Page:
Chapter 17: The First Professionals - Part 3/4

As discussed in the previous two chapters, even before Wautogig had university graduates it had produced educated men who held skilled jobs in both the private and the public sectors. But since then Wautogig has produced many highly educated professionals. Here I introduce those from the first generation:

William Nindim, son of John Nindim and Teibunar

William Nindim graduated from UPNG with an Arts degree. He then worked for many years on the political staff of Michael Somare. Mr. Nindim joined the Department of Foreign Affairs and was appointed Consul General to PNG’s Sydney office in Australia. He was later transferred to Suva, Fiji, as Deputy High Commissioner. William Nindim is the son of John Nindim, the first councilor of Wautogig village. John Nindim was responsible for gathering all Wautogigem on Huraimbo, the present site of Wautogig nation.1

Joseph Naguen, son of Nanguya and Dasuru

Joseph Naguen graduated with an Arts degree from the UPNG and became librarian. He also studied overseas in New Zealand. He worked in the Somare library where he was in charge of the PNG collection, probably the largest collection of PNG works in the country. Mr. Naguen’s father was a sergeant in the police force who worked with PNG kiaps before the war.2

Anton Naguen, son of Nanguya and Dasuru

Anton (Tony) Naguen is Joseph’s younger brother. He also graduated with an Arts degree from UPNG. He joined the Labour Department and later joined Ok Tedi Mining Limited as a recruiting officer. In 1997, he contested elections for Wewak Open. He now works for Highlands Gold on the Ramu Nickel Project in Madang.3

Anton Gabuogi, son of Gabuogi and Tuenjo

Anton Gabuogi graduated in Arts from UPNG and worked as the Housing Officer with the National Housing Commission, now called the National Housing Corporation. He resigned to run his own Pathology service in Lae.

Benedict Sokamia, son of Sokamia and Naisɨmon

Benedict Sokamia is the son of Sokamia and Naisɨmon, half-sister of Maria Mokoi. Maria Mukoi was the sister of Moses Yauieb, father of Andrew and Andreas Yauieb. Benedict Sokamia graduated in Arts from UPNG and worked as a librarian with the UPNG. He died tragically in a car accident on the University grounds.4

William Robui, son of Pita Robui and Marta Hɨrɨgien

William Robui is son of Pita Robui and Hɨrɨgien of Bogumatai. He graduated with a degree in engineering from the PNG University of Technology (Unitech) in Lae. He worked with the Steamship Trading Company as a boat engineer until he resigned and joined the Lutheran Shipping Company. He continues to work for Lutheran shipping.5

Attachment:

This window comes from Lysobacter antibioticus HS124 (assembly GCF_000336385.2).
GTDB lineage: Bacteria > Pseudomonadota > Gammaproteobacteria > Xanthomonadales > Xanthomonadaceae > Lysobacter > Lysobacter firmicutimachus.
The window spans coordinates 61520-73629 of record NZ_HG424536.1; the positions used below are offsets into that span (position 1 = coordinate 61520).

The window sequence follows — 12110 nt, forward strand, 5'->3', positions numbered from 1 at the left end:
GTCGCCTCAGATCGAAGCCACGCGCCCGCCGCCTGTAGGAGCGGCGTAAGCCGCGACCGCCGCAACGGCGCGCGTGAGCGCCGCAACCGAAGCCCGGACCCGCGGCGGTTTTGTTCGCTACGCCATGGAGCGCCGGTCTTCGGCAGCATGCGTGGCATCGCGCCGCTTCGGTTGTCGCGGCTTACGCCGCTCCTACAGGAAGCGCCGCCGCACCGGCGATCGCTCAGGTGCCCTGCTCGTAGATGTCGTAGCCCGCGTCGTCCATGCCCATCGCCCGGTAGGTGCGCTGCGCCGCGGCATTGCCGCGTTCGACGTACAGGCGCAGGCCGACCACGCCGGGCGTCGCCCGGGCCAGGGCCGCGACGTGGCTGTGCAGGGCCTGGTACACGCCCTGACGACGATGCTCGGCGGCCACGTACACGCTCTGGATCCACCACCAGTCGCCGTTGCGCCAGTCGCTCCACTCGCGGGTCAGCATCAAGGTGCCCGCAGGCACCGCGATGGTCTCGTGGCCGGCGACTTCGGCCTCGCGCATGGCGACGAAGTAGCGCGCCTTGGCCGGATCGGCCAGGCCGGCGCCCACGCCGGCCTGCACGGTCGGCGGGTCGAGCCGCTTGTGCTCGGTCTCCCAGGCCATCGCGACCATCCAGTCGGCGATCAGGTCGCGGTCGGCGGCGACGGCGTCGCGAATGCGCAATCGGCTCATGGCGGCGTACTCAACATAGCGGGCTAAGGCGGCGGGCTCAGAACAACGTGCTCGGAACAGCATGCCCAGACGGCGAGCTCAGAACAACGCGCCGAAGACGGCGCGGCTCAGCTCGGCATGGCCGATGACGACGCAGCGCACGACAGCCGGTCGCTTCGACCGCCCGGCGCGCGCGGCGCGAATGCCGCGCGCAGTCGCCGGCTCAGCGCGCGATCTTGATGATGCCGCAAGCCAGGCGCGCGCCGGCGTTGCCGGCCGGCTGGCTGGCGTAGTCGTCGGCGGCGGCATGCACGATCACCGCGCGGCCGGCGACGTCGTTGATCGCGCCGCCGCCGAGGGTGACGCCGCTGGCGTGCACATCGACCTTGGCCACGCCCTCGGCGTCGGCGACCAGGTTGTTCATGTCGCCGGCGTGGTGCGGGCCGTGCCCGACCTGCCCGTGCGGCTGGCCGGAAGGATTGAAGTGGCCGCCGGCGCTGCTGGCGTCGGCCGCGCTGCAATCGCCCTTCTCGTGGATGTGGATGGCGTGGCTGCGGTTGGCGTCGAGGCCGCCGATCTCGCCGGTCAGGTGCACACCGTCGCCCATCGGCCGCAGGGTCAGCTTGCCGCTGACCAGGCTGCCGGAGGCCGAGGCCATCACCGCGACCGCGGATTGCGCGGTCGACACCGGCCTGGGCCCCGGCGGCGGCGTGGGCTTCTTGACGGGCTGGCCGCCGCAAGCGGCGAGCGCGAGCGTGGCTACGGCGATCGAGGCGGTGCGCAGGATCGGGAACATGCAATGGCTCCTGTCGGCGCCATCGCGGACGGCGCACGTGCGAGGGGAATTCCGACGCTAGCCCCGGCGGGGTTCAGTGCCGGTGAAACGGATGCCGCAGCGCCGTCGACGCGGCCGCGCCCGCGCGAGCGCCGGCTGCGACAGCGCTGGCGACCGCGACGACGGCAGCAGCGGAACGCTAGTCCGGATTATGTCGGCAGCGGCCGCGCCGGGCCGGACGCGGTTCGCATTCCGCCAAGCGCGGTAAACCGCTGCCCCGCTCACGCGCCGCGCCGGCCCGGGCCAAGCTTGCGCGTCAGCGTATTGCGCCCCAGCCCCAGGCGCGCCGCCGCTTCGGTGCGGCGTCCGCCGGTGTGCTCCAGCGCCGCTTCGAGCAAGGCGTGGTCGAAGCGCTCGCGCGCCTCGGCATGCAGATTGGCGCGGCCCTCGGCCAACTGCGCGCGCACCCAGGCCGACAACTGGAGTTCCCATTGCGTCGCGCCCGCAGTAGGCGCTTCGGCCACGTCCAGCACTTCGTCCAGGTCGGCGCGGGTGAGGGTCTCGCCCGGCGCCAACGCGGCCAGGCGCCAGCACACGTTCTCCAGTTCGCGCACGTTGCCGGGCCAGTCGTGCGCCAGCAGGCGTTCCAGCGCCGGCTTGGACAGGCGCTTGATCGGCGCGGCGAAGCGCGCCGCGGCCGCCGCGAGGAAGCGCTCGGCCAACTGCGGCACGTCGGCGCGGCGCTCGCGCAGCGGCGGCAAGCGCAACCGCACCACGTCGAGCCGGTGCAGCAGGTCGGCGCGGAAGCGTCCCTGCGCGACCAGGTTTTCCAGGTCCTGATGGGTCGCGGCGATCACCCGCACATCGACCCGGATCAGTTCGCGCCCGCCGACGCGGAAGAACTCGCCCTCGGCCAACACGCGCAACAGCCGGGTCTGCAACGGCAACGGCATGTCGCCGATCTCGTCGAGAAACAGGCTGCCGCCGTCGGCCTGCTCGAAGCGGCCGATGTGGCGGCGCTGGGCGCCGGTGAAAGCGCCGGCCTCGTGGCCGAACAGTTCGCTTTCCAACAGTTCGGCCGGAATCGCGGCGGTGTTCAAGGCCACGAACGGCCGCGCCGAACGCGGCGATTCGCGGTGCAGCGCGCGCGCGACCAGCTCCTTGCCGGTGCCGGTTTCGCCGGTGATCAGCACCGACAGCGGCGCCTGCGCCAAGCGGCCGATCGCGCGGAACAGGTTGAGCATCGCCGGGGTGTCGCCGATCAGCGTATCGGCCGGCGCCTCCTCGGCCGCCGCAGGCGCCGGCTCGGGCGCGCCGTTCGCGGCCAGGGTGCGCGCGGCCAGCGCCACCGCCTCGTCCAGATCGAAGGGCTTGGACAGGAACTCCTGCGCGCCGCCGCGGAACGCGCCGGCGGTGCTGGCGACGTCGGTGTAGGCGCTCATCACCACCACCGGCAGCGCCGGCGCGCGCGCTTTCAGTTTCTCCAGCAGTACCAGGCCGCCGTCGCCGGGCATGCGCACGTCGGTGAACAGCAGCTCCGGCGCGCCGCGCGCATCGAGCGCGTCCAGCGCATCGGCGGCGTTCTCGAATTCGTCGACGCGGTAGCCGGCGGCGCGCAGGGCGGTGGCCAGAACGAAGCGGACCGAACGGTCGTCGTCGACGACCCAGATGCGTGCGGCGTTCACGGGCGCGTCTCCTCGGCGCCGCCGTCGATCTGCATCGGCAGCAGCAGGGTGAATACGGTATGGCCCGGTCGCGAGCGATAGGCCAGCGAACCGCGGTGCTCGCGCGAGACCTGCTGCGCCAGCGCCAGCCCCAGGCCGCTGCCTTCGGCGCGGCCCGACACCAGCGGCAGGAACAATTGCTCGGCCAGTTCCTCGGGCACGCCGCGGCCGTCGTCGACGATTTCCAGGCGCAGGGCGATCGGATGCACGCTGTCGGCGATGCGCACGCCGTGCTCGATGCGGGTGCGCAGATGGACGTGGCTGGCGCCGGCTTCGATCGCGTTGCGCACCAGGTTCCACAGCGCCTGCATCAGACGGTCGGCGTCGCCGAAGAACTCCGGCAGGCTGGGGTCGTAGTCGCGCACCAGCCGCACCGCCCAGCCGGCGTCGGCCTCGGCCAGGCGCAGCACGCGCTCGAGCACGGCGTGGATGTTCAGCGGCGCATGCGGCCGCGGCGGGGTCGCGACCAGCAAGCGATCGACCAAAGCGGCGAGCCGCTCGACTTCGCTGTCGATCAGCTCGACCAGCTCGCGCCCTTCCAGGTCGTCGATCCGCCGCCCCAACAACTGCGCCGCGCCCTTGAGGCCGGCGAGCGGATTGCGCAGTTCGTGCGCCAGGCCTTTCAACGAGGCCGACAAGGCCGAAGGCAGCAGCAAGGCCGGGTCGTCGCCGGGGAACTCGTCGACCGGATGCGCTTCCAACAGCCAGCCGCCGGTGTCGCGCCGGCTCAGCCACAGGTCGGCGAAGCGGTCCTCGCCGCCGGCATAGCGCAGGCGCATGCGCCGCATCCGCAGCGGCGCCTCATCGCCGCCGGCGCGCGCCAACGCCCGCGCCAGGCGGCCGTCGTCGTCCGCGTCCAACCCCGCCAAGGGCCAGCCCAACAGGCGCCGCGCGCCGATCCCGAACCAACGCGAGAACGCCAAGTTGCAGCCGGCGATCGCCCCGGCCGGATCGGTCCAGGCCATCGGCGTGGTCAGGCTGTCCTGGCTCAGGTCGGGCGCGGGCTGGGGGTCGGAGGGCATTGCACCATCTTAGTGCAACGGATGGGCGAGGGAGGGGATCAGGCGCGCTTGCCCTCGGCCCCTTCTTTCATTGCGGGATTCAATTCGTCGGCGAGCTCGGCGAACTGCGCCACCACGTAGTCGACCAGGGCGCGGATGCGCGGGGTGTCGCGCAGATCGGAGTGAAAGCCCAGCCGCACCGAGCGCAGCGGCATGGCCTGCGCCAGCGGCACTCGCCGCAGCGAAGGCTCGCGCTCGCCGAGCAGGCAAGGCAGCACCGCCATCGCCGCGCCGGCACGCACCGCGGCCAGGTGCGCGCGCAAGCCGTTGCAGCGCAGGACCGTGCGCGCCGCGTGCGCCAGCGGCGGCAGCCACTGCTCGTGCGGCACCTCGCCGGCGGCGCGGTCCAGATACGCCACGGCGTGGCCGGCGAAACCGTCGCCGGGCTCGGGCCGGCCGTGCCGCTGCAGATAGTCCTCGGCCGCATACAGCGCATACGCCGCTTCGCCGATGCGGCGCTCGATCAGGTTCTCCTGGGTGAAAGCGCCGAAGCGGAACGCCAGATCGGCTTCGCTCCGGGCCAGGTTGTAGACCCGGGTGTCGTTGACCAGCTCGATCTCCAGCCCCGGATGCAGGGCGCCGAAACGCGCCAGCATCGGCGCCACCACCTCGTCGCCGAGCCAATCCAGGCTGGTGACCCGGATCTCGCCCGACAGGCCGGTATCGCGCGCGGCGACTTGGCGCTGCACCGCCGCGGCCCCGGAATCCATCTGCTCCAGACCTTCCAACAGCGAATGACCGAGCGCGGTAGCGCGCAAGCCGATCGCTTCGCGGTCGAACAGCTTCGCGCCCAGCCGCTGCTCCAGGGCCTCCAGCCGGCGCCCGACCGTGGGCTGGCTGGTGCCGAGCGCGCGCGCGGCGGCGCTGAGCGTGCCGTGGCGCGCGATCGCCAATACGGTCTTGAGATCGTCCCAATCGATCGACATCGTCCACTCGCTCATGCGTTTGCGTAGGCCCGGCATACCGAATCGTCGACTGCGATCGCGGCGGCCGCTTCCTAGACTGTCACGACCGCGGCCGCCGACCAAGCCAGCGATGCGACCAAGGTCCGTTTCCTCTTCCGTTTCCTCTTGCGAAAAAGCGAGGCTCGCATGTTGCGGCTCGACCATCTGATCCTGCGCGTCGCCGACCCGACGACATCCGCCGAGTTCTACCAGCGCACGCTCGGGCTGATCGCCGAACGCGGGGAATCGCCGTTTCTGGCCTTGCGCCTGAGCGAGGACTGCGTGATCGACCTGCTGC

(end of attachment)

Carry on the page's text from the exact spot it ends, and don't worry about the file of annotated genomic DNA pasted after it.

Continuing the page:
Desmond Rahiria, son of Matthew Rahiria and Dorothy Ningirawa

Desmond Rahiria is the son of Mathew Rahiria and Dorothy Ningirawa, both of Wautogig. He graduated in electronical engineering and works with the Ok Tedi mine. Desmond is the son of one of our first professional primary school teachers, Matthew Rahiria, who died in July 2005.

Michael Yagɨro, son of Yagɨro and Giamau

Michael Yagɨro studied forest science at Unitech in Lae. He then went to work at Bulolo Forest College before returning to Unitech to be a lecturer. He served as a forestry officer for many years until his retrenchment. Now he works in private industry.6

Wautogig has three PhD holders:

Andrew Moutu, son of Moutu and Monica Barisumon

Andrew Moutu is the son of Moutu and Monica Barisumon of Woginara. He graduated in anthropology from the UPNG. After working for two years with the PNG National Museum, Andrew undertook his Masters degree at Cambridge University in the UK. He then completed his doctoral degree in Anthropology from the same university, making him the third person from Wautogik to earn the PhD degree.7 He then went to work as a teaching fellow at Adelaide, Australia, before returning to PNG in 2010 to take up the position of Director of the PNG National Museum.8

Dr. Albert Mellam, son of Cleaophas Mellam and Lucy

Albert Mellam was the first son of Wautogig to earn a doctoral degree. He is the son of Mellam and Lucy, a woman of mixed Eastern Highlands and Buin parentage. Dr. Mellam graduated from the UPNG in Psychology and later earned a PhD from ANU in Australia. He teaches psychology at the UPNG, has taught overseas at the University of Finland, and has taught at Southern Cross University in Australia. He served as Dean of Humanities and then Chancellor of UPNG.

Dr. Felix Bablis, son of Felix Natopol and Tanguico

Son of Felix Natopol and Scola of Kwangen village, Bablis, obtained his Arts degree in Education from the University of Goroka and taught in PNG high schools for some years.9 Bablis then went to the University of Oklahoma in the US where he graduated in the early 2000s with a PhD.

When he returned to PNG, Bablis taught in Education at the University of Goroka, where he helped establish a school of Melanesian Studies. He was the second son of Wautogig to obtain a PhD.10

These are the second generation university graduates from Wautogig village:

Anthony Yauieb, son of Andrew Yauieb and Paulina (Polly) Wagumbie

Anthony Yauieb is the son of Andrew Moriwen Yauieb and Paulina Wagumbie, of mixed Hawain and Yangoru parentage.11 Anthony graduated with an MA degree in economics from Oxford University and did some further economics study at Australian National University in Canberra. Anthony led the second generation of university graduates.

Toby Gabuogi, son of Anton Gabuogi and Benedette

Toby is the son of Anton Gabuogi and Benedette of Tui village, Boikin (though her father is from Yangoru). He is another second-generation university graduate. He received an Arts degree from the UPNG and then worked for British Petroleum in Lae after a short stint with the ANZ Bank.12